The Perpetual Three-Dot Column
The Perpetual Three-Dot Column
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by Jesse Walker

Friday, December 19, 2014
THAT CASEY KASEM /GEORGE ORWELL MASHUP YOU WERE LOOKING FOR: So far this week, I've listed my favorite films of
2004 and 1994. It should be easy to guess what's next.

When the Academy of Motion Picture Arts and Sciences looked back at 1984, it gave its Best Picture award to Amadeus. That one made it into my top 10, but it isn't at number one:

1. Repo Man
Written and directed by Alex Cox

"It happens sometimes. People just explode. Natural causes."

2. Love Streams
Directed by John Cassavetes
Written by Cassavetes and Ted Allan, from a play by Allan

"All through the making of this picture," Cassavetes later said, "I kept reliving my father's words. 'For every problem there's an answer.' But since Love Streams is about a question of love, there didn't seem to be an answer I could find....Even now, I still don't know what the brother and sister really feel about each other."

3. This Is Spinal Tap
Directed by Rob Reiner
Written by Reiner, Christopher Guest, Michael McKean, and Harry Shearer

My favorite rock movie; the first and funniest of the Christopher Guest troupe's semi-improvised comedies; and the strongest evidence that the now-insufferable Reiner was once capable of doing good work.

4. Once Upon a Time in America
Directed by Sergio Leone
Written by Leone, Leonardo Benvenuti, Piero De Bernardi, Enrico Medioli, Franco Arcalli, Franco Ferrini, and Stuart Kaminsky, from a novel by Harry Grey

One of the greatest gangster pictures. Arguably even better than The Godfather.

5. Nothing Lasts Forever
Written and directed by Tom Schiller

This movie harkens back to so many different film styles that it seems to take place in the entire 20th century at once. But it's a different 20th century—one where the Port Authority has seized dictatorial powers in Manhattan, a benevolent conspiracy of tramps guides people's destinies from a hidden base beneath New York, and the U.S. government first went to the moon in 1953, where it set up a secret shopping district for elderly American tourists.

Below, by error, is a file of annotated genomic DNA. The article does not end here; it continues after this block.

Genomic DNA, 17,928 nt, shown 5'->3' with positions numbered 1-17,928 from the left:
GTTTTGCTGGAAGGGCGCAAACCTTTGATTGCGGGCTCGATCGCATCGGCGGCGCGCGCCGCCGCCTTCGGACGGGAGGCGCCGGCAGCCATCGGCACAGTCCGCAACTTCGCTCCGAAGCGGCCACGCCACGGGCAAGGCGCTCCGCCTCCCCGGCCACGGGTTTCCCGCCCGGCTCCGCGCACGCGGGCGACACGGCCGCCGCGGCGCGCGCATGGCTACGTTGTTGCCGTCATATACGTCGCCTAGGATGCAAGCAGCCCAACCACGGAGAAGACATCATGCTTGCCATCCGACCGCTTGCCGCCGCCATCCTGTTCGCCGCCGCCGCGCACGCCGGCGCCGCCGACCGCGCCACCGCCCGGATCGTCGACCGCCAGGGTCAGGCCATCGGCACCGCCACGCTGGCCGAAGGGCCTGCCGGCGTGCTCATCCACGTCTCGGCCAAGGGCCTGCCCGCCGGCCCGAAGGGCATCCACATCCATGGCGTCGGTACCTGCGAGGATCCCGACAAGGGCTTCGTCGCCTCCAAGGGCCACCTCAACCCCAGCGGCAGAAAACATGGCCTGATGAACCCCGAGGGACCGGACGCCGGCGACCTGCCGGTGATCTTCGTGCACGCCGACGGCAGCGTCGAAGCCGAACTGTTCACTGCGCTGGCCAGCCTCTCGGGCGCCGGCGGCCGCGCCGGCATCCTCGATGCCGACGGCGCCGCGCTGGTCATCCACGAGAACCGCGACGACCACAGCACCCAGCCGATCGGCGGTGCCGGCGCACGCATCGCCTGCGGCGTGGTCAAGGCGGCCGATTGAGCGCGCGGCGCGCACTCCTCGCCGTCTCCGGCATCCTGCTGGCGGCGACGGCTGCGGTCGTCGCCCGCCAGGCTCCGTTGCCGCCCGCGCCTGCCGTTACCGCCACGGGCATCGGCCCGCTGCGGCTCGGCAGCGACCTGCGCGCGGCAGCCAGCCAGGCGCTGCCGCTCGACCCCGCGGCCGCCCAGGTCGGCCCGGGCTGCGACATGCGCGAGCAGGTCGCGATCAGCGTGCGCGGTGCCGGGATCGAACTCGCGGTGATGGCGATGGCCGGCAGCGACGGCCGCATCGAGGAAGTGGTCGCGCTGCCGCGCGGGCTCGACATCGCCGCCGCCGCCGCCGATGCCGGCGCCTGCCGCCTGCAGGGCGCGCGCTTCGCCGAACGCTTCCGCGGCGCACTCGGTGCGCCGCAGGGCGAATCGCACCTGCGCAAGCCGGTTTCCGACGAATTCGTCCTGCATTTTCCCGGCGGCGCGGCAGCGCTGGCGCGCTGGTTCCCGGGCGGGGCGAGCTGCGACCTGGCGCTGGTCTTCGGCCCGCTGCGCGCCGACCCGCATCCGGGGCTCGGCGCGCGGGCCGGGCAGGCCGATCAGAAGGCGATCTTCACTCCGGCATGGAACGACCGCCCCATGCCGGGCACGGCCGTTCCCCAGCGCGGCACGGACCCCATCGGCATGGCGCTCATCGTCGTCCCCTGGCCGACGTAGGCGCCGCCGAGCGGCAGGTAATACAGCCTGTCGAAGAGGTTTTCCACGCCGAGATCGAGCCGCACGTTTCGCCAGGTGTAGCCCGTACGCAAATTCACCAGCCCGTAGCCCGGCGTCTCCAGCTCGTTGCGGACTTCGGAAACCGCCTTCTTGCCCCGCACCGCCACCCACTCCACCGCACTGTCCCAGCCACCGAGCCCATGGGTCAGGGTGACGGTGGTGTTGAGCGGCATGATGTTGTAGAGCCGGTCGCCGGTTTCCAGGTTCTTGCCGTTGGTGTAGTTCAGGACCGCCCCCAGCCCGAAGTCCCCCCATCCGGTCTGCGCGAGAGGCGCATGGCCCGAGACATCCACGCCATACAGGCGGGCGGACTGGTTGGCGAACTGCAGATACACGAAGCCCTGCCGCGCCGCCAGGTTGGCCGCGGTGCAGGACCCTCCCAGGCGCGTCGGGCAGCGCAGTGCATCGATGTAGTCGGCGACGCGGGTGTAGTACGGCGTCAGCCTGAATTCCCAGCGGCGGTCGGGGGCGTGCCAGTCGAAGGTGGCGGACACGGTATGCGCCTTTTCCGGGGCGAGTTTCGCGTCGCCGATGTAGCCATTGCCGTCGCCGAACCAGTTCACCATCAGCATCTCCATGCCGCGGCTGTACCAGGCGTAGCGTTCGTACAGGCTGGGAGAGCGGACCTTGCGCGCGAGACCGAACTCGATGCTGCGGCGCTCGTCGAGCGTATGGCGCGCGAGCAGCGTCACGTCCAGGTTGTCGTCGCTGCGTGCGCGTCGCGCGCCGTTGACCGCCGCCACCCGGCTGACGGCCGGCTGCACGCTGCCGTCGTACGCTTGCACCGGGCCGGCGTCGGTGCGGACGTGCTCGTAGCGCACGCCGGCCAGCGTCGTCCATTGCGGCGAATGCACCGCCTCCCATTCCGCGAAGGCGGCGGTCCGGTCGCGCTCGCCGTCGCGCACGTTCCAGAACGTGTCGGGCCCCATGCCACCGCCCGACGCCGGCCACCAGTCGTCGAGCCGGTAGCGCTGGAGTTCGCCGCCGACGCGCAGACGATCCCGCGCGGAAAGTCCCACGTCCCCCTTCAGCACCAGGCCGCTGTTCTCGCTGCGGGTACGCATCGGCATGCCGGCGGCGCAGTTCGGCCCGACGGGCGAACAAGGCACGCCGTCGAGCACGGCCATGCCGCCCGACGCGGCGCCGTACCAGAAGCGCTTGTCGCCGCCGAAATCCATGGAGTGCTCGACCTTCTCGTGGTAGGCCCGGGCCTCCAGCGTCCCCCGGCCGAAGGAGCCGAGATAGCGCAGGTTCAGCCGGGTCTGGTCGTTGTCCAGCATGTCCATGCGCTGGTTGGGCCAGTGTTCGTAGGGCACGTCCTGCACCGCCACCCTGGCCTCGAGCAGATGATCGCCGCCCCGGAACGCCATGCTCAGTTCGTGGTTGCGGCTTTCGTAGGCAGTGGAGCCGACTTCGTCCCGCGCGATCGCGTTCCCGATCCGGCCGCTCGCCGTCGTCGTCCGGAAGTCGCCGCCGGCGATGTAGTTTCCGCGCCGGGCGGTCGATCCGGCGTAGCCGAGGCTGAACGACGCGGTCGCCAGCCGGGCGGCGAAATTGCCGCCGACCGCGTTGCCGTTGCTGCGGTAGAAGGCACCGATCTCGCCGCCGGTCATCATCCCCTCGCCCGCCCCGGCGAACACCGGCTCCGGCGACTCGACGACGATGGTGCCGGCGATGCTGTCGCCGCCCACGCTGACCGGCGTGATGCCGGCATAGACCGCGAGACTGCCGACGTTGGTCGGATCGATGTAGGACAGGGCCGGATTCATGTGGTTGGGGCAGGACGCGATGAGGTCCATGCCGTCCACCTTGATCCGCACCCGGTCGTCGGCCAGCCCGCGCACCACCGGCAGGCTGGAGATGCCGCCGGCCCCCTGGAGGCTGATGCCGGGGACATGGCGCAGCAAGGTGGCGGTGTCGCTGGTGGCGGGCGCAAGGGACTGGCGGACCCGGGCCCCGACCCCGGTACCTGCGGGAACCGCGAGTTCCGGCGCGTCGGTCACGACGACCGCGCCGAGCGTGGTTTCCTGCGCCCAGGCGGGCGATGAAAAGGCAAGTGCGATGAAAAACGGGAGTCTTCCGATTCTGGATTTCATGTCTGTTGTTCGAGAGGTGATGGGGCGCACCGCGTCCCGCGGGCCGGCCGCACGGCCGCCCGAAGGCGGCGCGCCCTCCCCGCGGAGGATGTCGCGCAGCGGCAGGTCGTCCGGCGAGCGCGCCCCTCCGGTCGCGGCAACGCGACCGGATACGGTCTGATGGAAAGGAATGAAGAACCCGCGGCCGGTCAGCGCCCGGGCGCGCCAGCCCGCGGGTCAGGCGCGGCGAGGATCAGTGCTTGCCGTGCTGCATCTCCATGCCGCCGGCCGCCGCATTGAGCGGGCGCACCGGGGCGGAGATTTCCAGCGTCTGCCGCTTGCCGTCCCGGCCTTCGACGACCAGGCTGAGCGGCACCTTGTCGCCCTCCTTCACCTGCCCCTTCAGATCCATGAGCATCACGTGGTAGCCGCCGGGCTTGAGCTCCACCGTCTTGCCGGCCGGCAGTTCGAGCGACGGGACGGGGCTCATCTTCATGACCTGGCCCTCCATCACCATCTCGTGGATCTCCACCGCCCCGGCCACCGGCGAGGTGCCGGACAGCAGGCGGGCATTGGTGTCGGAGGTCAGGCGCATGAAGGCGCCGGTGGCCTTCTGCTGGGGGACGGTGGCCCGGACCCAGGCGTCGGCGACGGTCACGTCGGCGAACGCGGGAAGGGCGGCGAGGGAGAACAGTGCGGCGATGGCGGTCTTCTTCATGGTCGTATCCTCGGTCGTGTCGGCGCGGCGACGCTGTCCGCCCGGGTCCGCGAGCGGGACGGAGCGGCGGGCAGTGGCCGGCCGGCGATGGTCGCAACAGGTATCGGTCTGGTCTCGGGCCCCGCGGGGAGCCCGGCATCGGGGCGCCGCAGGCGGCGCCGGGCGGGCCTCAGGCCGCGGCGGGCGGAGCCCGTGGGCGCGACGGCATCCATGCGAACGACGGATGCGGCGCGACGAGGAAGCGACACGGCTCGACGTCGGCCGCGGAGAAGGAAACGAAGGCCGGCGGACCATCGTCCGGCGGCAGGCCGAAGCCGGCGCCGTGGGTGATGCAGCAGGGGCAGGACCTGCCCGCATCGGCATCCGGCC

6. Antonio Gaudí
Directed by Hiroshi Teshigahara

The next best thing to seeing the buildings in person.

7. Secret Honor
Directed by Robert Altman
Written by Donald Freed and Arnold M. Stone, from their play

Like a post-Watergate conspiracy picture, only instead of a thriller it's a one-man show.

8. Amadeus
Directed by Milos Forman
Written by Peter Shaffer, from his play

"Mediocrities everywhere, I absolve you."

9. Ghostbusters
Directed by Ivan Reitman
Written by Dan Aykroyd and Harold Ramis

A pleasant little comedy about a small business and its run-ins with the Environmental Protection Agency.

10. Blood Simple
Written and directed by Joel and Ethan Coen

My favorite living American filmmakers make their directorial debut.

Honorable mentions:

11. King Lear (Michael Elliott)
12. Before Stonewall (John Scagliotti, Greta Schiller, Robert Rosenberg)
13. Favorites of the Moon (Otar Iosseliani)
14. There Will Come Soft Rains (Nazim Tulyakhodzayev)
15. After the Rehearsal (Ingmar Bergman)
16. Paris, Texas (Wim Wenders)
17. Return to Waterloo (Ray Davies)
18. Stranger Than Paradise (Jim Jarmusch)
19. Two Tribes (Kevin Godley, Lol Creme)
20. A Nightmare on Elm Street (Wes Craven)

Of the films of 1984 that I haven't seen, I'm most interested in Tightrope and The Funeral.

posted by Jesse 8:26 PM
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Wednesday, December 17, 2014
GEN X DAYS: On Monday I listed my favorite films of 2004. Today we'll travel another 10 years back.

When the Academy of Motion Picture Arts and Sciences looked back at 1994, it gave its Best Picture award to Forrest Gump, a film dedicated to the idea that it's better to be retarded than a hippie. It didn't make it onto my list:

1. Pulp Fiction
Directed by Quentin Tarantino

Written by Tarantino and Roger Avery

Tarantino is one of those artists, like Hunter Thompson or Marcel Duchamp, who it's better to admire than to imitate. But you can't blame him for that.

Directed by Terry Zwigoff

This has a sequence where a comic book slowly devolves into something else, the illustrations swept aside by page upon page of tiny, illegible words. 
I don't think I've ever seen a movie portray a man's descent into madness so effectively.   

Hoop Dreams
Directed by Steve James

Better than any scripted basketball movie.

Before the Rain
Written and directed by Milcho Manchevski

A Balkan time-loop.

The Secret of Roan Inish
Written and directed by John Sayles, from a novel by Rosalie K. Fry

Aside from
Limbo, which doesn't entirely fit the mold anyway, I'm not a fan of Sayles' big-canvas pictures—those labored films where he tries to create a politically engaged portrait of an entire community but ends up producing a clockwork-powered speechmaking machine instead. But his small movies, like this eerie and endearing fantasy, can be wonderful.

6. Red
Directed by Krzysztof Kieslowski

Written by Kieslowski and Krzysztof Piesiewicz

Surveillance, love, and coincidence.

Chungking Express
Written and directed by Wong Kar-Wai

More surveillance, more love, more coincidence. There's a plotline in this movie about a woman who keeps sneaking into a man's apartment and rearranging his things. I'm a sucker for stories like that.

Ed Wood
Directed by Tim Burton

Written by Scott Alexander and Larry Karaszewski